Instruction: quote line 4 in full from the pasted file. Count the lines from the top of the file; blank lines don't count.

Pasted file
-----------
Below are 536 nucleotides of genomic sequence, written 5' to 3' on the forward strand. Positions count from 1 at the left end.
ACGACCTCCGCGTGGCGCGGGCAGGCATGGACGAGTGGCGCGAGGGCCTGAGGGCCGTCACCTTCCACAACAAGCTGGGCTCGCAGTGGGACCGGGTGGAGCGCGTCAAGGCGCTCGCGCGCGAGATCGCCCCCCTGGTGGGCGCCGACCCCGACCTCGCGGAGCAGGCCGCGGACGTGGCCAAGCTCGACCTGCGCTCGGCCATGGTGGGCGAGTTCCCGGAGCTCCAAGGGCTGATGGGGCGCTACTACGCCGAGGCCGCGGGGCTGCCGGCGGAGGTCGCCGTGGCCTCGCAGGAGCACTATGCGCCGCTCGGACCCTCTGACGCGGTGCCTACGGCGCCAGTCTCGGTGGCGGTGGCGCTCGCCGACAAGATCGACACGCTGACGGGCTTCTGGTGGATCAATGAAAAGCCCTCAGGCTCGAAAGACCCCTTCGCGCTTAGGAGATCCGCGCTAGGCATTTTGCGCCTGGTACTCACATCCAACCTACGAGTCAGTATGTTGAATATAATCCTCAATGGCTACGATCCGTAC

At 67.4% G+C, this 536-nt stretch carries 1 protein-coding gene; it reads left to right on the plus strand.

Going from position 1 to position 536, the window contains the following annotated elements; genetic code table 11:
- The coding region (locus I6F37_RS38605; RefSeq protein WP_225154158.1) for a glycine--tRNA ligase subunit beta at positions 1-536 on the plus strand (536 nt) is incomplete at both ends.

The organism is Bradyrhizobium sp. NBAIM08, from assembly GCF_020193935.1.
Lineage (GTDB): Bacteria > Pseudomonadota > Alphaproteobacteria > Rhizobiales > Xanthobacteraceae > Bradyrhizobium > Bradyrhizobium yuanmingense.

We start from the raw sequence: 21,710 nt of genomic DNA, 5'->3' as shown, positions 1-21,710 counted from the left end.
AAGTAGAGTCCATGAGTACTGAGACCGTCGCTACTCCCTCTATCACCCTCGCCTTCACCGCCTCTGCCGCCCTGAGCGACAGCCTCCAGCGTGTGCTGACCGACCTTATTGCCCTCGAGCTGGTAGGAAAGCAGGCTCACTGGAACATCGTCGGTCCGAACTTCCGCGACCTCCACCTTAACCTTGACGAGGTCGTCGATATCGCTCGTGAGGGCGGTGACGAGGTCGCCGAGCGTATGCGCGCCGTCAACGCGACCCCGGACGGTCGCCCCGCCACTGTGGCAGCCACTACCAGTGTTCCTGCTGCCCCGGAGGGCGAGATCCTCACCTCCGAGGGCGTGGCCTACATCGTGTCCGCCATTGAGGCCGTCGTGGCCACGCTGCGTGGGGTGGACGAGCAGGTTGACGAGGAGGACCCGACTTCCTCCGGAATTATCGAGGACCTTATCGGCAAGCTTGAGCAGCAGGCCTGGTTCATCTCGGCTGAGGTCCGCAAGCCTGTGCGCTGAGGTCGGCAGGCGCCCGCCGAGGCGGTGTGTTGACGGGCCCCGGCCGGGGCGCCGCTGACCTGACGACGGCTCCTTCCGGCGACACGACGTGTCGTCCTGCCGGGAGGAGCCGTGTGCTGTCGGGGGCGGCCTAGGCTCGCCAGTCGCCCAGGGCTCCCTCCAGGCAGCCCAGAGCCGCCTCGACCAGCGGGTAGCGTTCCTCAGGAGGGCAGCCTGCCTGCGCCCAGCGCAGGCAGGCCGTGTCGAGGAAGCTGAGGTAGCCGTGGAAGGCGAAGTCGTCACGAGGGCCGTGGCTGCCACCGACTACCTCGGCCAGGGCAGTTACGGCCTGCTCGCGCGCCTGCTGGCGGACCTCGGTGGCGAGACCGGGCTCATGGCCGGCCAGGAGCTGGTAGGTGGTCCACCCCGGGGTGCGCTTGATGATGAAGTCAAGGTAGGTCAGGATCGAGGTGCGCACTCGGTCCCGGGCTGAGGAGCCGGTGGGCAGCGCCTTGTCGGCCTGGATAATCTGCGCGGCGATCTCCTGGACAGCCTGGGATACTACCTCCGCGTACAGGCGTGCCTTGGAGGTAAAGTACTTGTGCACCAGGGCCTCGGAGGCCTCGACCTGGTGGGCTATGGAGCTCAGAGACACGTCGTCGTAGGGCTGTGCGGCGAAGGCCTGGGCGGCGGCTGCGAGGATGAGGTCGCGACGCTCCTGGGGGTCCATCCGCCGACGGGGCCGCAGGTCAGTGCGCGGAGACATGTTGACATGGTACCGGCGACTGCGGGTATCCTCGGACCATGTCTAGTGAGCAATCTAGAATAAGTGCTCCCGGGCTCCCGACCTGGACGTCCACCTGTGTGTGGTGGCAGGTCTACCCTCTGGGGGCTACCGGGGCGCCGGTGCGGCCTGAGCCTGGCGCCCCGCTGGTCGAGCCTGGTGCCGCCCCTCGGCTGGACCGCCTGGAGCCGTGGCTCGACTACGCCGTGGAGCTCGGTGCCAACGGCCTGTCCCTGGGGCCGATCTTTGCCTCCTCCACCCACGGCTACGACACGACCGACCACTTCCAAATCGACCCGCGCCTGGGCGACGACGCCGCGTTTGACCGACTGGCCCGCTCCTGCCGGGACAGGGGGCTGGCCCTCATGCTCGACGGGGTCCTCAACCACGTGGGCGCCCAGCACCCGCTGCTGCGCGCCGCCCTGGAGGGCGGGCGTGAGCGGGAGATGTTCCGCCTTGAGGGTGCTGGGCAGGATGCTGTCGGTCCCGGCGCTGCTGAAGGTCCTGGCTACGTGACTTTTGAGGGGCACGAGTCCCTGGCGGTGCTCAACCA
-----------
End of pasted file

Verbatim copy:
Going from position 1 to position 536, the window contains the following annotated elements; genetic code table 11: